@end direntry
@paragraphindent 0
@documentencoding UTF-8
@c %**end of header

@titlepage
@title [your title]
@end titlepage

@contents
@node Top
@comment  node-name,  next,  previous,  up
@top [your title]

@menu
[ menu entries ] 
@end menu
  • Replace [filename.info] with the real filename of the info file.
  • Create a category name for your own notes, that doesn't collide with the existing category names. In the above example I have chosen "Personal notes".
  • Replace [Menu-entry-name] with a name in the main dir menu for your info file.
  • Replace [filename-without-info-extension] with the same value as [filename.info], but without the ".info" extension.
  • Replace [Description] with a short description of the subject of your info file.
  • Replace [your title] with the title of your info file.

After the @end menu line, the real content follows, so the chapters, sections and subsections.

The block [menu entries] consists of a menu entry for every chapter that follow in the rest of the Texinfo file. The format of each menu entry is:

* Chapter name::

So, a star (*) at the first position of the line, followed by a space, than the exact name of the chapter, immediatley followed by two colons (::). Make sure that the "Chapter name" is exactly the same as in the @chapter lines. If you create the file manually, grep might be useful here.

Put all of your notes in the same caterogy (above: "Personal notes"), or just a few categories. This way they are all placed together in your dir main menu.

Chapters

Start each chapter with two lines:

@node [Chapter title]
@chapter [Chapter title]

Followed by a blank line. Replace [Chapter title] with the title of your chapter.

After that, start writing your chapter content.

Seperate paragraphs with a blank line.

Sections

Start each section with two lines:

@node [Section title]
@section [Section title] 

Followed by a blank line. Replace [Section title] with the title of your section.

After that, start writing your section content.

Seperate paragraphs with a blank line.

Subsections

Start each subsection with the following line:

@subsection [Subsection title]

Because we omit the @node-line here, the subsection is not shown on a seperate page.

Unordered lists

The format for an unordered lists is as follows:

@itemize
@item
[item-1 text]
@item
[item-2 text]
@end itemize

Replace [item-n text] with the text to be shown after the bullit.

Don't forget the @end itemize.

Verbatim blocks

The format for verbatim blocks is as follows:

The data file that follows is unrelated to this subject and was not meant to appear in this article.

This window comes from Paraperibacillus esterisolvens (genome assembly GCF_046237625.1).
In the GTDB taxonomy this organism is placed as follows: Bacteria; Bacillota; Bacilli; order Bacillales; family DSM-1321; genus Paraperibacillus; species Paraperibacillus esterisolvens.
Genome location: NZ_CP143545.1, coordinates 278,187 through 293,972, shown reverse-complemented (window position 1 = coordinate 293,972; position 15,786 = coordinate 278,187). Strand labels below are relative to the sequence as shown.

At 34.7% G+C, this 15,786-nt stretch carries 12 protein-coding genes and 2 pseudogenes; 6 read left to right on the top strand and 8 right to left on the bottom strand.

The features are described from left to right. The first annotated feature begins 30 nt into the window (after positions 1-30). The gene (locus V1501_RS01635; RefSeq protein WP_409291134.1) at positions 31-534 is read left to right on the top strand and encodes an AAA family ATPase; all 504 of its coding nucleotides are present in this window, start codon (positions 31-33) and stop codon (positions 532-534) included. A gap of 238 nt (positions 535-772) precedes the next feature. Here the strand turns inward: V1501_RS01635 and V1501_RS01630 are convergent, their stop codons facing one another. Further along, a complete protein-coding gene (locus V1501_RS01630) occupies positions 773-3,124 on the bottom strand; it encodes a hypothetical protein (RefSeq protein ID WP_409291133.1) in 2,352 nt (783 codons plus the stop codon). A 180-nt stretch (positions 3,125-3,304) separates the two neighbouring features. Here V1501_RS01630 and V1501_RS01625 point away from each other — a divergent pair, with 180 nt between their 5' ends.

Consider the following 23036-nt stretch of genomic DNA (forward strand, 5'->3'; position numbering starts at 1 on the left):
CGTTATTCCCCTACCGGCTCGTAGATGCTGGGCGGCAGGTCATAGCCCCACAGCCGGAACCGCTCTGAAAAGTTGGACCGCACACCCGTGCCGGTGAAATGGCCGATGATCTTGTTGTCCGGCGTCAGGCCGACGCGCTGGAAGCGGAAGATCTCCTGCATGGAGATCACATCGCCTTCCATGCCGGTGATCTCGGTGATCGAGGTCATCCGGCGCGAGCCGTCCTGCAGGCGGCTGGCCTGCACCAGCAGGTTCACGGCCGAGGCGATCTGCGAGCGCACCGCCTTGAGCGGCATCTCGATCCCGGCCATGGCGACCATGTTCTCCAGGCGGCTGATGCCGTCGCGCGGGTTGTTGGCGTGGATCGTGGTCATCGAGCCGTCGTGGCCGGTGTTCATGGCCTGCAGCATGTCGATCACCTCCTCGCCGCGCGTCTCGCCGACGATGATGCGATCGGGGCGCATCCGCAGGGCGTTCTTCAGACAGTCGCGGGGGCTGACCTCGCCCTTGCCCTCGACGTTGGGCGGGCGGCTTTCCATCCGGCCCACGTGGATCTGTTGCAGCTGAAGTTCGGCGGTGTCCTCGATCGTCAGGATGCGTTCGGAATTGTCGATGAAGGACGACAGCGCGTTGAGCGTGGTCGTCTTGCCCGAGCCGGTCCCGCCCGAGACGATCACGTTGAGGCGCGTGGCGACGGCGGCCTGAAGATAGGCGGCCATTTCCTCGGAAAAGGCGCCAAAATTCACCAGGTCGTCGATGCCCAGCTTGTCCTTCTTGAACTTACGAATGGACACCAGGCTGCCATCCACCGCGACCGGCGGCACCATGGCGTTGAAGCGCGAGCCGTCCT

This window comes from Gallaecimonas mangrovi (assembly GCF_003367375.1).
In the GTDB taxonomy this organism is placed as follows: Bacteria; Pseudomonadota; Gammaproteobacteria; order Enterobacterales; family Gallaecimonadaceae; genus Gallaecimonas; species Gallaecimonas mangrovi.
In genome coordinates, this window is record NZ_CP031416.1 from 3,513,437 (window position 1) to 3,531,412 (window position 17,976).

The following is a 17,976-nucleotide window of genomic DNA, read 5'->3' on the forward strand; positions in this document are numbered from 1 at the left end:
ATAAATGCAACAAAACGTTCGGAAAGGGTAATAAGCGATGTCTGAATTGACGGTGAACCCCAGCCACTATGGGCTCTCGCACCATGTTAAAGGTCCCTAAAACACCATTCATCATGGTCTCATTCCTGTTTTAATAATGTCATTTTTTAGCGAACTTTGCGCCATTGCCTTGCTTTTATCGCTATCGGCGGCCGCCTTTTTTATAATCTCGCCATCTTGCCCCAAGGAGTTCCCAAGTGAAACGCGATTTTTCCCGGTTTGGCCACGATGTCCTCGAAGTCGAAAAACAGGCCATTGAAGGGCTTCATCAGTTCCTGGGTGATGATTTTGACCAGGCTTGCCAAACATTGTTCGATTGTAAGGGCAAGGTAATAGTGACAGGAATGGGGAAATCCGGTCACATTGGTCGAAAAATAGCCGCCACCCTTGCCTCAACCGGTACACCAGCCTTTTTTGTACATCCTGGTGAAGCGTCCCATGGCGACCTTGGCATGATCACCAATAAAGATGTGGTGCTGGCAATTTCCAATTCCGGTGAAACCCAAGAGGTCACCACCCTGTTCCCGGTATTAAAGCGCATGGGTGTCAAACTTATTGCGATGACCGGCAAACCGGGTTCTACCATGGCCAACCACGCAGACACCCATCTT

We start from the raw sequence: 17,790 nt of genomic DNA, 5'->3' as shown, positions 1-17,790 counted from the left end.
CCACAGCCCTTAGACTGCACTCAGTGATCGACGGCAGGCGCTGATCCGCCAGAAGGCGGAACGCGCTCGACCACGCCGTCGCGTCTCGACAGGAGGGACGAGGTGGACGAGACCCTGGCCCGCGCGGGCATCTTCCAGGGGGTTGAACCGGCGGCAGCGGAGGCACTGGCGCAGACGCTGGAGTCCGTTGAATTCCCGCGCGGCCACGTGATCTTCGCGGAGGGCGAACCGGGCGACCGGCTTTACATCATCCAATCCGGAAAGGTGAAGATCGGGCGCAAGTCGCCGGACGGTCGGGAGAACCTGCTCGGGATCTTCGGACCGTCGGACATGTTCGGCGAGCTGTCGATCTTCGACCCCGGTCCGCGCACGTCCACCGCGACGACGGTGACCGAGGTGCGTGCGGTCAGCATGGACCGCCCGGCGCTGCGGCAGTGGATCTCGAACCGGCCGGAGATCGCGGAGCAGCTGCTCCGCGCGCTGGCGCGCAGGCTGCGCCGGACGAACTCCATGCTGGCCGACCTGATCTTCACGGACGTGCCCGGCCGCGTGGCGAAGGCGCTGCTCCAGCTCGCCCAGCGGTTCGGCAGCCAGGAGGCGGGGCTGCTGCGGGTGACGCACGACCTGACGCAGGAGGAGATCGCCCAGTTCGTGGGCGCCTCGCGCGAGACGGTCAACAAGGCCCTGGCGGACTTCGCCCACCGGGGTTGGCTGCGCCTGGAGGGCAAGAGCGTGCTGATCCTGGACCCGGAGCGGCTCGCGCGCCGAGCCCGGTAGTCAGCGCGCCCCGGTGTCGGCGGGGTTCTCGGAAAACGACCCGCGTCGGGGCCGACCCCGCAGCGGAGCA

@verbatim
[verbatim content]
@end verbatim

Where [verbatim content] can be any number of lines.

End of the file

Close the file with the following line:

@bye

Makeinfo and install-info

When the Texinfo file is ready, run the command

makeinfo -o /path/to/info-dir <texinfo-filename>
cd /path/to/info-dir
install-info --info-dir=./ <info-filename>
  • Make sure that the texinfo package is installed on your system.
  • See info texinfo for more information.

Generate, don't write your Texinfo files

As can be seen by the text above, it is not hard to write a Texinfo file.

But what also can be seen, is that it is not that hard to convert a file in f.e., Markdown format into a Texinfo file.

It is easier to write a Markdown file with a limited number of element, fitting the above description:

  • Level 1 to Level 3 headers
  • Unordered lists
  • Verbatim parts

And write some kind of conversion script in your favorite script language that converts Level 1 headers to chapters headings, Level 2 headers to section headings and Level 3 headers to subsection headers unordered lists to @itemize blocks, and verbatim pars to @verbatim-blocks.

Writing Markdown is less errorprone, and takes less time.

Emacs users can write their note in org-mode, and use the org-mode export function to create a Texinfo-file from the org file.

Add some color to your info viewer

Create a configuration file for info in your $HOME directory, calles .infokey.

Here is an example that add some color to the menu links:

#var
link-style=yellow
active-link-style=yellow,bold
match-style=underline,bold,nocolour
scroll-behavior=Page Only

My solution

Over the years I build my Personal Knowledge Base in a wiki format. I started out with Vimwiki, later moved to awkiawki.

Awkiawki is an online wiki, build in a few hundred lines of Awk. Because awkiawki is very light weight, it is easy to run it on an old Raspberry Pi.

The data of the awkiawki wiki is stored as a number of Markdown files. Awkiakwi converts the Markdown on the fly to html when a page is requested.

I have written a script that collects a number of these Markdown files and convert these to info files.

That way I have the lightning fast info files on my local SSD, and can maintain the contents with the use of the awkiawki wiki. After some changes, I run the script again to get my info files rebuild.

The only extra effort I had was to develop this script and some configuration.

This was all that was needed to have a Personal Knowledge Base in the info file format.